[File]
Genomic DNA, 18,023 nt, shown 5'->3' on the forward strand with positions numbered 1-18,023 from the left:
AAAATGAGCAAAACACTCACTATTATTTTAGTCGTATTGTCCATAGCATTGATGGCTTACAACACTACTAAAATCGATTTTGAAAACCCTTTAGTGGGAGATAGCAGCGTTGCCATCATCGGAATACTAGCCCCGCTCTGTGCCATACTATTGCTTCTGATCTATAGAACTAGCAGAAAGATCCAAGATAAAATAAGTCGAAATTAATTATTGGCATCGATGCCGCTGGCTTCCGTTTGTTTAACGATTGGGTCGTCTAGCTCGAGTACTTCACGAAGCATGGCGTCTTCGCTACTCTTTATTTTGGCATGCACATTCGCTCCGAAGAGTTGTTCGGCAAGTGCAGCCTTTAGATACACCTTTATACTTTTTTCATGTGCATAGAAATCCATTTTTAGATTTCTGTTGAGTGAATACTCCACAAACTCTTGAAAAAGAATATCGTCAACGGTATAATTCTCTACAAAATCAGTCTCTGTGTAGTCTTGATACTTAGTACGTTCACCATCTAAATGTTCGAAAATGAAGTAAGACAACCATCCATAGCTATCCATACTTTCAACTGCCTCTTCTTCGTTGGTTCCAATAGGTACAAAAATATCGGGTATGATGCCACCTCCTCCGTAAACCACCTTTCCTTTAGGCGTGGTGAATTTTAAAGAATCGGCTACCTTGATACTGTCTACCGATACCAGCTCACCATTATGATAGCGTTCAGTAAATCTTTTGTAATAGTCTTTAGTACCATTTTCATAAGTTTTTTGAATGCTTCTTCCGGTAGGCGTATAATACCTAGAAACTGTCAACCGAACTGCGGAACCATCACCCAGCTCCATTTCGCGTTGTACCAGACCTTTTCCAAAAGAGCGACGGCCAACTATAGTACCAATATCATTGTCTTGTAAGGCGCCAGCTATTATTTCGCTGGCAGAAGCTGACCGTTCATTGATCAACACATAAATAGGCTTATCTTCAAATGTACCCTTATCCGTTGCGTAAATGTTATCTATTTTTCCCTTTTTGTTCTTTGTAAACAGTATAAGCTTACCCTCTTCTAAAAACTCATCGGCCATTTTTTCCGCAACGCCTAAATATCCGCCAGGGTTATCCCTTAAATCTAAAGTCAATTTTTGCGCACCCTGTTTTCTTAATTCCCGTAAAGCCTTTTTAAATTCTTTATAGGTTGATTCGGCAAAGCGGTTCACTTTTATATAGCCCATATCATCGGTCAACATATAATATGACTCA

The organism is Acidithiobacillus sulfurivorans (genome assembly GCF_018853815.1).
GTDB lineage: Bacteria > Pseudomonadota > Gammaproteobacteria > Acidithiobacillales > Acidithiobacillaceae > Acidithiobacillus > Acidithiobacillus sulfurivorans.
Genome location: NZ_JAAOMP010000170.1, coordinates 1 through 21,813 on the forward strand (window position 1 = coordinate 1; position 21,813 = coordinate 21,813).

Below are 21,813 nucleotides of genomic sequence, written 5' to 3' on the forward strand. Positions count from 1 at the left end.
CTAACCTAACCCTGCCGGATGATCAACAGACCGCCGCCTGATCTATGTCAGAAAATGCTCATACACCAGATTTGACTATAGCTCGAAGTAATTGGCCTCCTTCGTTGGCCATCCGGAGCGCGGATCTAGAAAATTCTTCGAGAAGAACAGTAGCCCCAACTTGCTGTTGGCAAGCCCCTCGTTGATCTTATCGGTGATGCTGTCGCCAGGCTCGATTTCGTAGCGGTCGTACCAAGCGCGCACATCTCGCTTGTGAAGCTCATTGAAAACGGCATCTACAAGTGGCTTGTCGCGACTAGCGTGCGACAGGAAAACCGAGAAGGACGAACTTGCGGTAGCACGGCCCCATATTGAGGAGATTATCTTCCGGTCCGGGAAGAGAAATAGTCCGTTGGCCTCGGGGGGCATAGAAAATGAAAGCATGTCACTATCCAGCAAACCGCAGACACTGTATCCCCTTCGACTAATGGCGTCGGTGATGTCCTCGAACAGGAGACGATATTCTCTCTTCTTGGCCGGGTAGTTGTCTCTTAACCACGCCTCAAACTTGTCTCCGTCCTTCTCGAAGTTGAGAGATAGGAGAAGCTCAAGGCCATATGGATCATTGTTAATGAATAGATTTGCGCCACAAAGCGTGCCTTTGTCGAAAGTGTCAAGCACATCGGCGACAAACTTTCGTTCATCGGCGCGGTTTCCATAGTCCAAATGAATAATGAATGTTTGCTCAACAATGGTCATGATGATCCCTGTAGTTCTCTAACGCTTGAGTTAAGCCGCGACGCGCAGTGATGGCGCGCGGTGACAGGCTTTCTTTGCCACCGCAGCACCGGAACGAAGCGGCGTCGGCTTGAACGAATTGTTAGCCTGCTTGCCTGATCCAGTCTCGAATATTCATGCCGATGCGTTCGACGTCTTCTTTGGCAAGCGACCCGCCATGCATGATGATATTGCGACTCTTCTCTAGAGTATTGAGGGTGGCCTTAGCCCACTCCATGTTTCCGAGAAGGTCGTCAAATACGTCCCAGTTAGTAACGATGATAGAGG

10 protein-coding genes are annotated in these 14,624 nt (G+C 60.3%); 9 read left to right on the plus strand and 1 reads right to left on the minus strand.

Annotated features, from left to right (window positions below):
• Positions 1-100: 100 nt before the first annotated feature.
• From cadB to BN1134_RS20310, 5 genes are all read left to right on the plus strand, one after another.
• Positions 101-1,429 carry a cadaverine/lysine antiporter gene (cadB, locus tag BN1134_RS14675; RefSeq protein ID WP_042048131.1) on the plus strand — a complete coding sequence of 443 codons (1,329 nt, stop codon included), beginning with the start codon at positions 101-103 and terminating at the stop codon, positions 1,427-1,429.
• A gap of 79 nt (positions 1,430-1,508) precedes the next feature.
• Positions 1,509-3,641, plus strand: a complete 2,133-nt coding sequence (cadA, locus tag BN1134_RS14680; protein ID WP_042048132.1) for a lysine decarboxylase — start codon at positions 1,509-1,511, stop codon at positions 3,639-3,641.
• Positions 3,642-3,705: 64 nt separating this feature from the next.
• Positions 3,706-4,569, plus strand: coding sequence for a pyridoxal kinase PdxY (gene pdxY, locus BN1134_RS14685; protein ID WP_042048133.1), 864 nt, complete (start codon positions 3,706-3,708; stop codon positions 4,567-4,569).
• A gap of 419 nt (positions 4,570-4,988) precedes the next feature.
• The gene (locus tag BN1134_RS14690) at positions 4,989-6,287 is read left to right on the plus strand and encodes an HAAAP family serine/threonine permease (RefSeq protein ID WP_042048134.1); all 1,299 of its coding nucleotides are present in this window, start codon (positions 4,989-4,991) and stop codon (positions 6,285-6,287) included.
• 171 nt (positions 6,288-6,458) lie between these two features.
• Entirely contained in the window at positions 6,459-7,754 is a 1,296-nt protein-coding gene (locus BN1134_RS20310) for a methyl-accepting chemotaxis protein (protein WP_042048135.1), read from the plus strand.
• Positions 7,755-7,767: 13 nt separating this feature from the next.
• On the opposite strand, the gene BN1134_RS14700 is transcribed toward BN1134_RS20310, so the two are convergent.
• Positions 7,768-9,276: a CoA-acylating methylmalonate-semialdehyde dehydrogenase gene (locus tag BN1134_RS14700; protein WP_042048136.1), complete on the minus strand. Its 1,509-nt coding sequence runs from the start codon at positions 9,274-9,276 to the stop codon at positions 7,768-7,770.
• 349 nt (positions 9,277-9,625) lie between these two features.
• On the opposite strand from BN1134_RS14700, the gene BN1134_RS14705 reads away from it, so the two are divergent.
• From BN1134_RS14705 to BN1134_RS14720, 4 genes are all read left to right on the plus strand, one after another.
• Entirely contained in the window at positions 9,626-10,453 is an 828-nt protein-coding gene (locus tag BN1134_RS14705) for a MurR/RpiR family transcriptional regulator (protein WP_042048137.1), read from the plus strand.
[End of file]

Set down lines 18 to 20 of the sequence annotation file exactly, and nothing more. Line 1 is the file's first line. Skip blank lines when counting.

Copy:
• The gene (locus tag BN1134_RS14690) at positions 4,989-6,287 is read left to right on the plus strand and encodes an HAAAP family serine/threonine permease (RefSeq protein ID WP_042048134.1); all 1,299 of its coding nucleotides are present in this window, start codon (positions 4,989-4,991) and stop codon (positions 6,285-6,287) included.
• 171 nt (positions 6,288-6,458) lie between these two features.
• Entirely contained in the window at positions 6,459-7,754 is a 1,296-nt protein-coding gene (locus BN1134_RS20310) for a methyl-accepting chemotaxis protein (protein WP_042048135.1), read from the plus strand.